Presenter Responsibilities and Rights

    • Preparing and Recording the Presentation: In the following section, we suggest some common design and recording options. Most take advantage of free tools or tools commonly owned by or available to OLI instructors. Presenters are responsible for choosing a design platform that suits their needs. NB: The final recording should be 5-7 minutes and shareable through a URL.
    • Participating in a Praxis Post(er) Workshop: Presenters may participate in an optional workshop on presentation production using one of the options described on the next page.
    • Providing a Shareable Link to a Video at Least Ten Days Before the Conference: The tools discussed below each provide ways of producing shareable links to embeddable videos. Although the link must be functional ten days before and throughout the day of the conference to be included on the program, presenters retain all control over their recordings.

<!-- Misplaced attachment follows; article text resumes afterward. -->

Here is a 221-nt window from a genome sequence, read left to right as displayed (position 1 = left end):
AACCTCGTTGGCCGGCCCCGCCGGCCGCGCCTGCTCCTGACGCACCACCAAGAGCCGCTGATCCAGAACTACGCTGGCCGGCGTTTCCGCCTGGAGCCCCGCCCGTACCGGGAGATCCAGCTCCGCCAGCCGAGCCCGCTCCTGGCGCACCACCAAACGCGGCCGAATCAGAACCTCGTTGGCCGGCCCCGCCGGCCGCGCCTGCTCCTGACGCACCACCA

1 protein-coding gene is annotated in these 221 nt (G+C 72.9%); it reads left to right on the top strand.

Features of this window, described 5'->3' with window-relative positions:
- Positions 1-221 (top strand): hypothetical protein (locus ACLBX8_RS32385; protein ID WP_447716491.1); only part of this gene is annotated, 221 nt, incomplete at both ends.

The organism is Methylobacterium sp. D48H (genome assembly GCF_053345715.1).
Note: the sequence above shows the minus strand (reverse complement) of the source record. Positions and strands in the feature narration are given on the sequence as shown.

Preparing the Post(er)

Choosing a Development Platform

A variety of tools can be used to create and share videos online, including many common slide-based composition tools. In some cases, more than one tool must be used to complete all the necessary steps. Here are some possible scenarios:

      • Voice-over-PowerPoint presentations uploaded to YouTube—This option allows great flexibility in the design of the presentation, including the option of animations and other powerful MS PowerPoint features. But recording and sharing takes extra steps.
      • Adobe Spark Video presentation—This free platform offers little choice in visual design, at least when used in isolation, but recording and sharing are extremely simple.
      • Prezi with uploaded audio: Prezi, like Adobe Spark, is readily shareable. It offers more flexibility in slide design, but the audio for each slide needs to be uploaded as a file.
      • Google Slides (or MS PowerPoint) slides exported as JPEGs and used in Adobe Spark—This option allows you the visual design flexibility of a typical presentation app (albeit without animations), but also Adobe Spark’s simple recording and sharing options.